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Friday 31 August 2018

Cockshoot Broad: terrific venue, but no Osprey!

Prompted by Steve G's terrific image, Linda and I spent a couple of hours in the hide at Cockshoot Broad, staying until 4.30pm. No sign of the Osprey, but Kestrel, Sparrowhawk and Buzzard all put in an appearance, while a Kingfisher whirred past every now and again. Plenty of ducks and both common Grebes, as well as most of the expected Odonata... Just no Osprey!

Back at home, a couple of Painted Ladies and a Southern Hawker visited the Buddleia.

Spoonbills at Titchwell: don't believe eveything you read!

If record-keepers and bird news disseminators gather their information by scanning blogs and tweets, they need to spread their nets more widely and with greater discrimination! Increasingly frequently inaccuracies and misinformation appear on the various news sources and blogs.

A classic example yesterday: at Titchwell there were at least 25 Spoonbills in two groups spread along the back of the freshwater pool: you can pick out 22 of them in the 'stitched' panorama below. Everybody at Titchwell saw them (albeit distantly!) so we have to assume that the 'live news' tweets, blogs and maps - all of which reported just twelve Spoonies - use third-hand data at times. This no doubt accounts for the occasional wild goose chases, when birds are reported as still present (when they're not!) or missed opportunities (when birds are reported as departed when they're still present!)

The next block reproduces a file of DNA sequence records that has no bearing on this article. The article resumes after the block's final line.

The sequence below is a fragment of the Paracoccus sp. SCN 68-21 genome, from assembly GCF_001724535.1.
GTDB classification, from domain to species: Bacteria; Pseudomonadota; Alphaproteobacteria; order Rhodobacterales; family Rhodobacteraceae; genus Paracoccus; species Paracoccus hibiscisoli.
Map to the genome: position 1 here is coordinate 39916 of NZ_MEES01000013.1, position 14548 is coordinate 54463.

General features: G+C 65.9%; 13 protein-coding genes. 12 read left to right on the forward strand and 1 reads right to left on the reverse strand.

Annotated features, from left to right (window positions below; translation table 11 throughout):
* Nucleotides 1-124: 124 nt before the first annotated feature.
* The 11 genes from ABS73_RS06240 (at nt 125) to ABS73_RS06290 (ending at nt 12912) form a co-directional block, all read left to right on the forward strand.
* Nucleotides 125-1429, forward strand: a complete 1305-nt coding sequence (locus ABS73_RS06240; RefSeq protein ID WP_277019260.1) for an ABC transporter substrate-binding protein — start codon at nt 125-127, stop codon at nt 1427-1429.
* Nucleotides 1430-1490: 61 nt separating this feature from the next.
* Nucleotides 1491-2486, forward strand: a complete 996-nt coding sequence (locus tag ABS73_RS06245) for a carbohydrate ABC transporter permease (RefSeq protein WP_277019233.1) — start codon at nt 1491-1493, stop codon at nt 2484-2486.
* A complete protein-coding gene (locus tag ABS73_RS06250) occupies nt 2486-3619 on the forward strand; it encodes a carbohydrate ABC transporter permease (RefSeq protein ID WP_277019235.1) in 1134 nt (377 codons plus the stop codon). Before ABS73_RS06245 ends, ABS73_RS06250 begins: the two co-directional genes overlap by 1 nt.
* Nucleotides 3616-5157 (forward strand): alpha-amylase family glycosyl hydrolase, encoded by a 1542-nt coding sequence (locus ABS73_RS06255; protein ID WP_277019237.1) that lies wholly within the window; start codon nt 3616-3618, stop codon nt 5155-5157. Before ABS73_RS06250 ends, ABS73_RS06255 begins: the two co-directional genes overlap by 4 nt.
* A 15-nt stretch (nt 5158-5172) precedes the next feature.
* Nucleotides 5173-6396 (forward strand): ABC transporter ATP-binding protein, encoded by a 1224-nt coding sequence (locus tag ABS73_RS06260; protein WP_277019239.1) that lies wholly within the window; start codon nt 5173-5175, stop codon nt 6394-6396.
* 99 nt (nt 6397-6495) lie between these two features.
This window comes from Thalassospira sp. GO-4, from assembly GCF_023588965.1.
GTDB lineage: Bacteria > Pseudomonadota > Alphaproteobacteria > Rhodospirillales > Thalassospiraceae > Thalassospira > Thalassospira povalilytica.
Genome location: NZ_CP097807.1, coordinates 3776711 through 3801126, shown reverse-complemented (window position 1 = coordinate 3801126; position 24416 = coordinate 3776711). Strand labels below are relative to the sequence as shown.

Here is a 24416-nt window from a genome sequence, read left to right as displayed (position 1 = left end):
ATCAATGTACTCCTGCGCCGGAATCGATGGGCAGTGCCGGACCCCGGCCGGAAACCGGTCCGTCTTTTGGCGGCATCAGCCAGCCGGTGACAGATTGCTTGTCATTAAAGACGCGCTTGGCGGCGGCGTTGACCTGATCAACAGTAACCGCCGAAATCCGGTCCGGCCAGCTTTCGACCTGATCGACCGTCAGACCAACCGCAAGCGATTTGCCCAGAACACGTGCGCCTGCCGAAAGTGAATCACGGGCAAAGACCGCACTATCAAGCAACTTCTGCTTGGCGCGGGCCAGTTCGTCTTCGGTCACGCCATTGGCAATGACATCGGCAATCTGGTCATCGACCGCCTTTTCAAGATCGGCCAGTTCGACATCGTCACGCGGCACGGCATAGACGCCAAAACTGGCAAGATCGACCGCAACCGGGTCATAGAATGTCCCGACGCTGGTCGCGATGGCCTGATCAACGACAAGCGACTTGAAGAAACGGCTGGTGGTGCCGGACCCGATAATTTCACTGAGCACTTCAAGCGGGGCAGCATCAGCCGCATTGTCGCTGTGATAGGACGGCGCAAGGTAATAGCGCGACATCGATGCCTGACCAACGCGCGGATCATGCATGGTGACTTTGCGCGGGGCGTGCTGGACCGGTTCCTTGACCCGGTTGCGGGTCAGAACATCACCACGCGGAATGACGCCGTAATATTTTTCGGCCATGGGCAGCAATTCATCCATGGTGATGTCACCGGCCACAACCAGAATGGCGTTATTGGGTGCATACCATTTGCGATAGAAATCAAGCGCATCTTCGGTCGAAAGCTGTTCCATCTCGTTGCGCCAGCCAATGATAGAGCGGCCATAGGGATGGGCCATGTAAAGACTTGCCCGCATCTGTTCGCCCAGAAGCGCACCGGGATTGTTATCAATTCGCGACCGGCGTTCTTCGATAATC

Personally speaking, whenever possible, I prefer to get out in the field at a suitable venue and either find birds myself or ask others 'What's about?' I tend to use the online reports as a guide of what I might see, rather than as a focus for my days out

Thursday 30 August 2018

Great North Coast trip - but where were the Stonies?

With nothing particular to aim for, Linda, Brian and I headed westwards to what is usually the best pre-dispersal gathering site for Stone Curlews. In two trips on this date last year we found 80 and 140 birds: but not today! Not a single Stonie was to be seen!

We carried on to Titchwell, where there were a few bits and pieces, but mostly a long way away! Twenty-five Spoonbills poddled around the freshwater scrape, while I actually found a very distant Curlew Sandpiper on the Sea Pool. After lunch, we headed east to Cley, where the birds were at least a lot nearer! On the way (near Wiveton Hall) there was a 'kettle' of Buzzards: at least one looked good for a Honey, but Brian couldn't pull over...

Best birds at Cley were a couple of Greenshank, several young Little Ringed Plovers and a very photogenic Snipe: a path-side ditch held a family group of Reed Warblers.

Wednesday 29 August 2018

How's your music knowledge?

If you have a decent knowledge of all things musical (film themes, album covers, lyrics, artists) and four or five friends you might want to pencil in the December 1st Music Quiz at Blofield Heath. I'm the MC and will be playing one of the rounds live on guitar! There's food, a bar and some terrific prizes! Everything from John Williams to Johnnie Rotten!